One of the most memorable milestones in your child’s life is when they say their first word. Parents can even spend months repeating their name to their little ones in the hope it will be the first word they say.
Little is known about the effect of language, culture and location on babies’ vocabularies - can these factors influence what your baby's first word will be?
At Babysense, the experts in baby breathing monitors, we investigated babies’ first words across the world, to reveal the most and least popular first words in each country. We also looked into the most common words spoken by babies as they grow up, to see if their vocabulary changes.
The most popular first words in each country
The ‘mommy’ vs ‘daddy’ divide
It’s clear to see who the favourite parent is all over the world. The most common first word is officially ‘mommy’!
Babies in 12 out of 33 countries learn mom’s name first. However, in most cases, dad is not too far behind. In 10 out of those 12 mommy-loving countries, ‘daddy’ is the next most common word.
It’s a different story for the other two - In Mexico, ‘water’ is the second most common word said by babies, and in Slovakia, it’s ‘grandmother’. In both countries ‘daddy’ ranks in third place.
On the other hand, some seem to prefer dad over mom, as in seven countries the most popular first word is ‘daddy’. In all of these seven countries, the next most popular word said by babies is ‘mommy’.
It’s unlikely that the preference for ‘daddy’ is impacted by geography, as those countries span across Europe, Asia and North America.
Some countries have a different most popular first word
In four countries the most popular first words were neither ‘mommy’ nor ‘daddy’, but something else altogether!
Possibly the most surprising, in Australia the most common word said by the youngest babies is ‘jam’! In Israel, babies are more likely to say ‘car’ than any other word.
In Greece, the most common first word is a different family member - the Cypriot word for ‘grandma’ is most popular among babies, followed by ‘mommy’ and ‘daddy’.
The most unique first words in each country
The most unique baby-words in each country are far less easy to predict. Most are short words in their original language, easy for babies to replicate.
Connecting and preposition words like ‘of’, ‘if’ and ‘but’ were the weirdest first words in 13 countries.
Some babies’ first words come from the animal kingdom - in Spain, the most uncommon first word is ‘panther’ while in Canada it’s ‘goose’!
The most obscure first word for Australian babies is ‘country’ - which is even more unusual than ‘jam’ as their most popular first word!
The gender difference in baby-talk
To find out if your baby’s gender has an influence on how likely they are to start forming words, we looked at the word production scores for babies in each country. Scores correspond to the number of words a child is able to say, as reported by their parents.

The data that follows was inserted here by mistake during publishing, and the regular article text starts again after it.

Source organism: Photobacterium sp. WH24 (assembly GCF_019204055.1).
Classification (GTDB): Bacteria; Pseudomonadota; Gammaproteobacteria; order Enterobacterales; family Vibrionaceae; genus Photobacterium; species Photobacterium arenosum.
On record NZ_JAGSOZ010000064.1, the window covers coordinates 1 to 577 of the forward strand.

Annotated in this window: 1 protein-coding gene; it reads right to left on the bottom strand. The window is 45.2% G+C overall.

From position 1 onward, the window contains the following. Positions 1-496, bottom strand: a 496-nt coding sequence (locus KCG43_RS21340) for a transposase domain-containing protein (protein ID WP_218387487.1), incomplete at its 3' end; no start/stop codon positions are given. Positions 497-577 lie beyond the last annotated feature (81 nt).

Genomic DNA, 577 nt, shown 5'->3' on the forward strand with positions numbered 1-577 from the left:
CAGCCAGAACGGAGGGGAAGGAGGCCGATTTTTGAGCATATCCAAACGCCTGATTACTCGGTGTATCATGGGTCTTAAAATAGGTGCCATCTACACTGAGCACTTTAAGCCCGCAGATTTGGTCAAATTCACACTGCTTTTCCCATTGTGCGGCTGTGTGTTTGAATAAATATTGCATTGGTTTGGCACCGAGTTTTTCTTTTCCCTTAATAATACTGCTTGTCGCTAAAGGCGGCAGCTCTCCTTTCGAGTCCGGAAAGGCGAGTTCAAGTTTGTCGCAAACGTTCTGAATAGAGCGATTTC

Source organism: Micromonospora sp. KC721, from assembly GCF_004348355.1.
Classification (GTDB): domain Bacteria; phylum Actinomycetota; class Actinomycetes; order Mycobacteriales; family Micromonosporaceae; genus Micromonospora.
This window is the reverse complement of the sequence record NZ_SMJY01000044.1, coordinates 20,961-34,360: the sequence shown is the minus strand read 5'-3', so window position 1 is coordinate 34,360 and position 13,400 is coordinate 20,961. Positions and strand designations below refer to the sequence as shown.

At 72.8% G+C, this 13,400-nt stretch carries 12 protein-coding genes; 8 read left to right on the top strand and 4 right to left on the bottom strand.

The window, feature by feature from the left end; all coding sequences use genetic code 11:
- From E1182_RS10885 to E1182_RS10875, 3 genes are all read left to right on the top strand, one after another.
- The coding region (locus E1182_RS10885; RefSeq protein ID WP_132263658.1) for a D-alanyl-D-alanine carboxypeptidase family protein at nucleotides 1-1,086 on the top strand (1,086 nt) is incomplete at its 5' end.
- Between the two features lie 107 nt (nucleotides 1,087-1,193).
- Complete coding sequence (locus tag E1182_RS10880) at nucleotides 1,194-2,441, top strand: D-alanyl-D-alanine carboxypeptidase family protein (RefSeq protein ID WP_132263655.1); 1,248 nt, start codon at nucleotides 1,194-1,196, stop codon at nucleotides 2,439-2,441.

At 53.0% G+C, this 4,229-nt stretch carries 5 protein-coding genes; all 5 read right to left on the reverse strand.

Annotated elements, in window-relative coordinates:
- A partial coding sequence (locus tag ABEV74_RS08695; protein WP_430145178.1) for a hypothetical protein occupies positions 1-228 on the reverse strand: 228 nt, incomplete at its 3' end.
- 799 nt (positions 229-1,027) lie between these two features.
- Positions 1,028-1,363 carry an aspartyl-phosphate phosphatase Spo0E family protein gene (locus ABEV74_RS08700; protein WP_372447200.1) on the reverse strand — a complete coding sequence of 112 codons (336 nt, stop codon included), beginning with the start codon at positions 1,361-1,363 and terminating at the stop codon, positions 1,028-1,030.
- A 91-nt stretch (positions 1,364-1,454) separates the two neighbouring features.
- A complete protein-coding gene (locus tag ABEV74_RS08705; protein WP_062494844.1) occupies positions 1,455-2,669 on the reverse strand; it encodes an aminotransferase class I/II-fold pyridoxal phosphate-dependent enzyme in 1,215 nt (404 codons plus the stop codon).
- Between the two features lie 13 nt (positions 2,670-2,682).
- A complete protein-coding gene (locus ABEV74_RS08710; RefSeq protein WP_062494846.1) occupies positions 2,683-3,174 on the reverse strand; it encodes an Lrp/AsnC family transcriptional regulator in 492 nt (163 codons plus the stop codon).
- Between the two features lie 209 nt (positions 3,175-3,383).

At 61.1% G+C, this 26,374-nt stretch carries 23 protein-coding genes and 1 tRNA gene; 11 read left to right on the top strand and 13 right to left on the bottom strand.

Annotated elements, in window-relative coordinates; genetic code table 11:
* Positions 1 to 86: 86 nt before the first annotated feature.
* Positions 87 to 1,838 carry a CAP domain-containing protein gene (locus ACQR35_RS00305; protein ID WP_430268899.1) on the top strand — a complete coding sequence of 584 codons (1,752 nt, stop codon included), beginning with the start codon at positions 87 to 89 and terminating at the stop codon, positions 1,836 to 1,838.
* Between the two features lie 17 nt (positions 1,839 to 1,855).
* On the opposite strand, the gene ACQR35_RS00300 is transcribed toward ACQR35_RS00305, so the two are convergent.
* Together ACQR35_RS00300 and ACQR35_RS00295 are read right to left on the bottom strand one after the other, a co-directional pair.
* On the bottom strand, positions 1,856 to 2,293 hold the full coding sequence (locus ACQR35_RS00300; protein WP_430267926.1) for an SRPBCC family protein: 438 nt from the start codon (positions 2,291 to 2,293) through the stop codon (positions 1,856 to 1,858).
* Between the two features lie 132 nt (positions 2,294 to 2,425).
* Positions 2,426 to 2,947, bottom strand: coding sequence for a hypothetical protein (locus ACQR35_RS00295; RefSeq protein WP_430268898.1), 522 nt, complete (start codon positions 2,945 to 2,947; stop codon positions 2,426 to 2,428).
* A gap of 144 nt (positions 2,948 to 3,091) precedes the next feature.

In the United States, it’s more common for baby girls to pick up words than for boys. Around 60% more American girls than boys scored over 100 for word production!
The same pattern can be seen in Great Britain, Mexico, Australia and China, where girls beat out the boys in word production.
In Canada, however, baby boys scored higher than girls in word production.
The most popular words as babies grow up
Baby-talk milestones don’t end when your little one says their first word. As they grow up into toddlers, babies are constantly learning the names of different objects and people. Below are the most common words spoken by babies from 8-26 months old.
Although countless babies utter ‘daddy’ as their first word, as they grow up it seems ‘mommy’ becomes more popular.
In 16 countries, the most common word spoken by babies aged 8-26 months is ‘mommy’.
In Canada, Spain and Croatia, the most common first word was ‘daddy’ yet as babies grow up into toddlers, ‘mommy’ takes the lead.
‘Daddy’ is still the winner for little ones in Turkey, China, South Korea and France.
Neither ‘mommy’ nor ‘daddy’ was the most popular first word in Australia or Greece. However, for babies aged 8-26 months ‘mommy’ is the winner in both countries.
We looked into a complete list of all words spoken by babies in each country from the Stanford Wordbank.
To find the most common first words, we looked at words spoken in the youngest recorded age range for each country, which ranged between 8-25 months. After eliminating sounds, we investigated the top ten most common words in each country and the top three least common.
To find the most common words in babies’ vocabularies we took an average of the popularity of each word, in each age group, up to 26 months, for every country.
To discover the gender difference in word production we looked at the number of boys and girls up to 16 months, who scored over 100 in word ‘production’.